Ideas about Aboriginal people have always been shaped by Eurocentric aesthetic judgements, however unstable: as the Italian Darwinist Enrico Giglioli wrote in 1875, we find some, like Pickering and Leichhardt, who assert that the aborigines are veritable Apollos, while others have depicted them as the most wretched of humans in their physical aspect. The mid-nineteenth century saw a visual revolution intersect with tremendous scientific ferment surrounding the origins and history of humankind. One of the more controversial implications of Darwin's theory of evolution was that aesthetic judgement and perceptions of beauty were relative, and a function of natural selection. However, scientists - including Darwin himself - found it difficult to abandon conventional western aesthetic criteria for defining other peoples. Giglioli's work on Australian Aboriginal people exemplifies the intense experimentation of this formative period, and the development both of ideas about Indigenous Australians and a new visual language to express them. Through an innovative visual comparative method, he sought to place Aboriginal Australians within an evolutionary racial taxonomy. Nonetheless, conventions of beauty focused on the antique classical ideal continued to structure perceptions of Aboriginal people, and continue to be implicated in arguments for intervention and colonization. Such analysis reveals the contingency of rival visual discourses in the past, and denaturalizes ways of seeing race in the present. © 2013 © 2013 Taylor & Francis.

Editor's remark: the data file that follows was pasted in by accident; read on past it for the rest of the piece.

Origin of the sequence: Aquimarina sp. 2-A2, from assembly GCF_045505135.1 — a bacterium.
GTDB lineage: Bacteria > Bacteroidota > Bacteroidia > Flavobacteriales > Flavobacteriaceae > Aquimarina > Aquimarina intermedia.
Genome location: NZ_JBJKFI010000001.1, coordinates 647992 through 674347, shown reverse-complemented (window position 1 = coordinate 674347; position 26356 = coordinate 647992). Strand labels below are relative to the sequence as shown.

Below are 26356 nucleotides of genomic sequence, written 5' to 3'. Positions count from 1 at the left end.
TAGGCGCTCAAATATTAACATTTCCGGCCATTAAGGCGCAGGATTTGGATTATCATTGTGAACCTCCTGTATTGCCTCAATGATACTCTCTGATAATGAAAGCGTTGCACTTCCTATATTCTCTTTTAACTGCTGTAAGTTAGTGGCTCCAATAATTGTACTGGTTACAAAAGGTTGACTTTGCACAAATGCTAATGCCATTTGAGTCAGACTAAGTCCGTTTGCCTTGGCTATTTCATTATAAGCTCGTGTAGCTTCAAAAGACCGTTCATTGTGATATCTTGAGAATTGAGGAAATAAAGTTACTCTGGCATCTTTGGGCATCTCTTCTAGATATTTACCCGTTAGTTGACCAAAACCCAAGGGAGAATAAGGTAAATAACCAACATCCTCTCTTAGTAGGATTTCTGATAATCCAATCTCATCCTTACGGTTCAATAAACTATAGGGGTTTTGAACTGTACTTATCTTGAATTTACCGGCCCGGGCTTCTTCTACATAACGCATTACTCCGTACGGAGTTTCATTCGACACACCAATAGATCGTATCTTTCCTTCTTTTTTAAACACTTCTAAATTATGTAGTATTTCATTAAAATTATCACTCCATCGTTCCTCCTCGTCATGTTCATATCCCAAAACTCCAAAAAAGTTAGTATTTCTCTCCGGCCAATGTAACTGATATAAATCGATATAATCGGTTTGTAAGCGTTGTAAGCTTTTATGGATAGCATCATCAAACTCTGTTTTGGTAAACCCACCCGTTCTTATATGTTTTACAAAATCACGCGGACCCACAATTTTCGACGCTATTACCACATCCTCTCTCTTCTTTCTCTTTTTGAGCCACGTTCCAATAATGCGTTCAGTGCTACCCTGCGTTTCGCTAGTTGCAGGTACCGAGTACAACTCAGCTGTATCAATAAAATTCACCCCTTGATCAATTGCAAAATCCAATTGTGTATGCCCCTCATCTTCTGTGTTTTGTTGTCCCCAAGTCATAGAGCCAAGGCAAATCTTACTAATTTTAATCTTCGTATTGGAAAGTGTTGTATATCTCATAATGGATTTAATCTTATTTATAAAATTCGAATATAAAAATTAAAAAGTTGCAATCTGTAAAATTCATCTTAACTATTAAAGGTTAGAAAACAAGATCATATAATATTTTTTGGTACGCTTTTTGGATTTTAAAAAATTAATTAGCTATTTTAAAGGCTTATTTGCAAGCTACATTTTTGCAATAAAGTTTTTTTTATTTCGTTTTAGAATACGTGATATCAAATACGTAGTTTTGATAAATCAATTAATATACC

|Journal||Interventions: international journal of postcolonial studies|
|Publication status||Published - 2014|